- GCC plugins infrastructure, CYC_COMPLEXITY, SANCOV, merged in v4.8
- PAX_LATENT_ENTROPY is trying extract more entropy on those functions marked by __latent_entropy gcc attribute at boot time, which is very helpful to embedded system. Now it’s called “latent_entropy” plugin merged in v4.9.
- PAX_STRUCTLEAK was originally designed to prevent vulns like CVE-2013-2141, to ensure that any structures contains __user attributes will be fully initialized. This feature is ported to vanilla kernel and merged in v4.11, which is called GCC_PLUGIN_STRUCTLEAK.
- [GRKERNSEC_RANDSTRUCT], is a Grsecurity feature randomize the number of sensitive kernel structures at compile time and ported it to the mainline and merged in v4.12.
- PAX_RAP, the strongest CFI implementation so far. The 1st public RAP version was merged in PaX/Grsecurity 4.5.x’s test patch. It’s x86_64 only for now. But it can be ported to other architectures. RAP might utilize the advantage of hardware based implementation, such as Intel’s CET( pretty similar to BIGBRO’s Land-here proposal), ARMv8.3’s pointer authentication( can’t support kernel CFI in recent patch), etc. CFI research is one thing while a good engineering of kernel CFI implementation is another. You’d have to fix more issues than expected. Although there are some design/implementation( e.g: kCFI, etc) other than PaX’s RAP. But it will be a long way to make them production-ready. PaX’s RAP is still the only production-ready kernel CFI solution( update: June 2017).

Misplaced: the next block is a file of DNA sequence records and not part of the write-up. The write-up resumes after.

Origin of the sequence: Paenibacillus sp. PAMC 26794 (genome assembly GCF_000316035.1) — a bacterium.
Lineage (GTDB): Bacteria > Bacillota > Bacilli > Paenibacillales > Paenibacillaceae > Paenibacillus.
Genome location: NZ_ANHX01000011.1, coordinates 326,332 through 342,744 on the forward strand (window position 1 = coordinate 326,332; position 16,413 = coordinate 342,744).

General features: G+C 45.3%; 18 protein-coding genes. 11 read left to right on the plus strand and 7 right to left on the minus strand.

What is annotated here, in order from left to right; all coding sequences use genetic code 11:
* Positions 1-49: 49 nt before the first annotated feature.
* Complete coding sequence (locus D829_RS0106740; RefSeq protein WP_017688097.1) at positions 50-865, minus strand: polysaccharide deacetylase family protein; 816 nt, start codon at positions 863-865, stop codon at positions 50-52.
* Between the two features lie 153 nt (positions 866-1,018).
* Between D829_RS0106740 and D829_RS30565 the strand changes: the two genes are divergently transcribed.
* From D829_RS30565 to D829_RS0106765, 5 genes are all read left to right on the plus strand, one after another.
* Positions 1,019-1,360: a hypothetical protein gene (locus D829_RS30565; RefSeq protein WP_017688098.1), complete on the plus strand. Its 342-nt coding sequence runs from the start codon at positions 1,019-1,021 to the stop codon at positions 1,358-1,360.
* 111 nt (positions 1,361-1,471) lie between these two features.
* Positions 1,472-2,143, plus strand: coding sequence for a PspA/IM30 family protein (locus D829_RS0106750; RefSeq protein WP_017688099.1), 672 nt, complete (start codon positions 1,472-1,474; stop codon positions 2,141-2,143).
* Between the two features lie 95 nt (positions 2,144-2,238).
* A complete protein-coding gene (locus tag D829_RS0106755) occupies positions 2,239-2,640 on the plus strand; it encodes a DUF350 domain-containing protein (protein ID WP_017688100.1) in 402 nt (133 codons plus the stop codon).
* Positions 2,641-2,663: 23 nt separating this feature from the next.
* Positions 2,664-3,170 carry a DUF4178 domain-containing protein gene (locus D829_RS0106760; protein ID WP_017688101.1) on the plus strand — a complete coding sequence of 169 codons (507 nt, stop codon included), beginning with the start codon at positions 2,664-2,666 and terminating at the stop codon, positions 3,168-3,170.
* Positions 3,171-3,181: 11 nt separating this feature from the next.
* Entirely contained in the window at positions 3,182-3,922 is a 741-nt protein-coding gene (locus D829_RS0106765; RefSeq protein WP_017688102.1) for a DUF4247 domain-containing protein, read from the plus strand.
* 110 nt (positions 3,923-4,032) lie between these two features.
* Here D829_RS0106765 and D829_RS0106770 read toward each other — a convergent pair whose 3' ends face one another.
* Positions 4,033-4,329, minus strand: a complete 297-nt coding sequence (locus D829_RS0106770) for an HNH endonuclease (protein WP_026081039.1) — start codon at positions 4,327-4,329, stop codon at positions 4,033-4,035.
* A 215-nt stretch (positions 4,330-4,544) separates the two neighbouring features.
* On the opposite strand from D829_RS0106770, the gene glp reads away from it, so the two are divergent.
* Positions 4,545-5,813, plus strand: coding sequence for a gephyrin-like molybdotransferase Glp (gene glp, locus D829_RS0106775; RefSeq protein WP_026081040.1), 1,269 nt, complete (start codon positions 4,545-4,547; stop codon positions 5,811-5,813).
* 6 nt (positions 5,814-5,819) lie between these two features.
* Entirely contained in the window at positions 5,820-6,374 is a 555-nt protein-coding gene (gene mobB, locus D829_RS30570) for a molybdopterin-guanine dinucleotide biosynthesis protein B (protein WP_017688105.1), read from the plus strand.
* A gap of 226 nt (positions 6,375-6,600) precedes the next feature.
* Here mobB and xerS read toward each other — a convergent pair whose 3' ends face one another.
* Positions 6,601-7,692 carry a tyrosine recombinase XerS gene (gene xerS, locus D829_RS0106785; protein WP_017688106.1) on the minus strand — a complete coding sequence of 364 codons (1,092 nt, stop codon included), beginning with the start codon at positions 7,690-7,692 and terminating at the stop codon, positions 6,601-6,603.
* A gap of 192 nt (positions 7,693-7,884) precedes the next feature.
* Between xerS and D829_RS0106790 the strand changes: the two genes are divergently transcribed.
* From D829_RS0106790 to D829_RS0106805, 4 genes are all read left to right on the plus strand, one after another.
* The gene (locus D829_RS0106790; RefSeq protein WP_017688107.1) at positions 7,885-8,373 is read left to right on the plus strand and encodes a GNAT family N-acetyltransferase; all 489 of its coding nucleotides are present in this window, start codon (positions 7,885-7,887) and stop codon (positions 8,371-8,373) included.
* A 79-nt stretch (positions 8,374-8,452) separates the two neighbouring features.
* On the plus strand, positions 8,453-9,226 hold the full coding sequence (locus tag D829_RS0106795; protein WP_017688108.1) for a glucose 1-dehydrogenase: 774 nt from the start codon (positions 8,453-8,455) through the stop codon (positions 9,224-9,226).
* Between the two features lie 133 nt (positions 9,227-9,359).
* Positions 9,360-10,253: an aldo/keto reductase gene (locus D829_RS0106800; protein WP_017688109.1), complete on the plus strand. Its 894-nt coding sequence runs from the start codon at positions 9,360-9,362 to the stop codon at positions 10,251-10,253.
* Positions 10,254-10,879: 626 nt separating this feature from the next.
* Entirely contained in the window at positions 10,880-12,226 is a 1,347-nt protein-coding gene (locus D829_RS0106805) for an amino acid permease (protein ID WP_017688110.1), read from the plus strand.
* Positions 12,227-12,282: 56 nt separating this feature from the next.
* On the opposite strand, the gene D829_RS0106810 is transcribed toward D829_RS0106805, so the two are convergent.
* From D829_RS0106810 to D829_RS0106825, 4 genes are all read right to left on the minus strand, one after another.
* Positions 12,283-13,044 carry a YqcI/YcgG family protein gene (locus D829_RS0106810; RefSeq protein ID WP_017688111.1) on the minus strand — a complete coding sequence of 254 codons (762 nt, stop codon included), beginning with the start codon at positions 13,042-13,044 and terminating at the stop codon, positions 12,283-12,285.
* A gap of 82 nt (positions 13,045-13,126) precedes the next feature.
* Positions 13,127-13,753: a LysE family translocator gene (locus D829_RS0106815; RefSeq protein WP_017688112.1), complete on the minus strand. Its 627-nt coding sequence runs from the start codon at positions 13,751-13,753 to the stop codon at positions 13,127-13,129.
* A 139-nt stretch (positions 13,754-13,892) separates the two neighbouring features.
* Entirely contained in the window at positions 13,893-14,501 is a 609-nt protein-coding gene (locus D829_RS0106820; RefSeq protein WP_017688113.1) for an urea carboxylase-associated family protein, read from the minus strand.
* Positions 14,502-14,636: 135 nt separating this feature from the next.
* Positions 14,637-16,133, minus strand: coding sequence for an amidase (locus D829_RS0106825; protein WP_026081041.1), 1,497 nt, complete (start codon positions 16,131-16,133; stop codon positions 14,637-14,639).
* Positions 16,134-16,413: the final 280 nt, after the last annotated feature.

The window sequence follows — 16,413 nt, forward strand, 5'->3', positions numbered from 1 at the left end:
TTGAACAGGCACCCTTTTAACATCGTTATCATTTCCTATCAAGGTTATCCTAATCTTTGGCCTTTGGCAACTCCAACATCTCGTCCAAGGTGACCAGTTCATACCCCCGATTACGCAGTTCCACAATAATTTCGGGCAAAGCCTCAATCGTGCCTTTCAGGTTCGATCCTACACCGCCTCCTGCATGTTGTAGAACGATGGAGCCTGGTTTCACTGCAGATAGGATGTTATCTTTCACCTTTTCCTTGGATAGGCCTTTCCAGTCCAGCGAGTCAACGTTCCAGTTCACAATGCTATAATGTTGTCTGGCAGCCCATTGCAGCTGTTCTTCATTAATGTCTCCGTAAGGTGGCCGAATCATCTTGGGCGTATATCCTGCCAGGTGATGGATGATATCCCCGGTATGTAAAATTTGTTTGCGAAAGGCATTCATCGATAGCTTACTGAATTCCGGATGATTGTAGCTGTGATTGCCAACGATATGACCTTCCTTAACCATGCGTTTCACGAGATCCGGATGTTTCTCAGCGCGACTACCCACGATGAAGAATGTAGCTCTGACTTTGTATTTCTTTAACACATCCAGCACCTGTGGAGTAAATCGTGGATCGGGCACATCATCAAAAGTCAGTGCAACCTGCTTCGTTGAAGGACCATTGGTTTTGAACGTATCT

Reference counter overflow bug can be exploited in scenario where UAF( Use-After-Free) comes into game. PAX_REFCOUNT killed this kind of bug class. Elena Reshetova tried to port PAX_REFCOUNT to vanilla kernel, which is called HARDENED_ATOMIC. But vanilla kernel community chose Peter Zijlstra’s implementation which utilized kref to achieve the similar goal. Good news is this feature will enabled by default in >=v4.11. Unfortunately, it’s not strong as PAX_REFCOUNT covered almost every single corner of the code. Anyway, it will raise the bar for attackers but still…a better-than-none solution.
PAX_USERCOPY kills heap overflow bug when the memory copy occurs between userspace and kernel space in either direction. The 1st version developed by Spender in 2009 and added into PaX later. HARDENED_USERCOPY is part of PAX_USERCOPY being ported to linux kernel in v4.8.
Post-init read-only memory, merged in v4.6
- arm64 vdso Mark vDSO code as read-only, it’s also merged in AOSP kernel for 3.10/3.18/4.1/4.4.
- arm/x86: vdso: Mark vDSO code as read-only, Enable CONFIG_DEBUG_RODATA by default
- arm64: always enable DEBUG_RODATA merged in v4.9
- W^X for x86 is merged in v4.4.
- arm64’s implementation merged in v4.10.
- This feature caught EFI regions with RMX permission, which is a perfect place for ret2dir exploit. A workaround fix merged in v4.6. For the case of kernel with EFI stub, you should ask Spender about situation hardening solution once the ret2dir paper was out.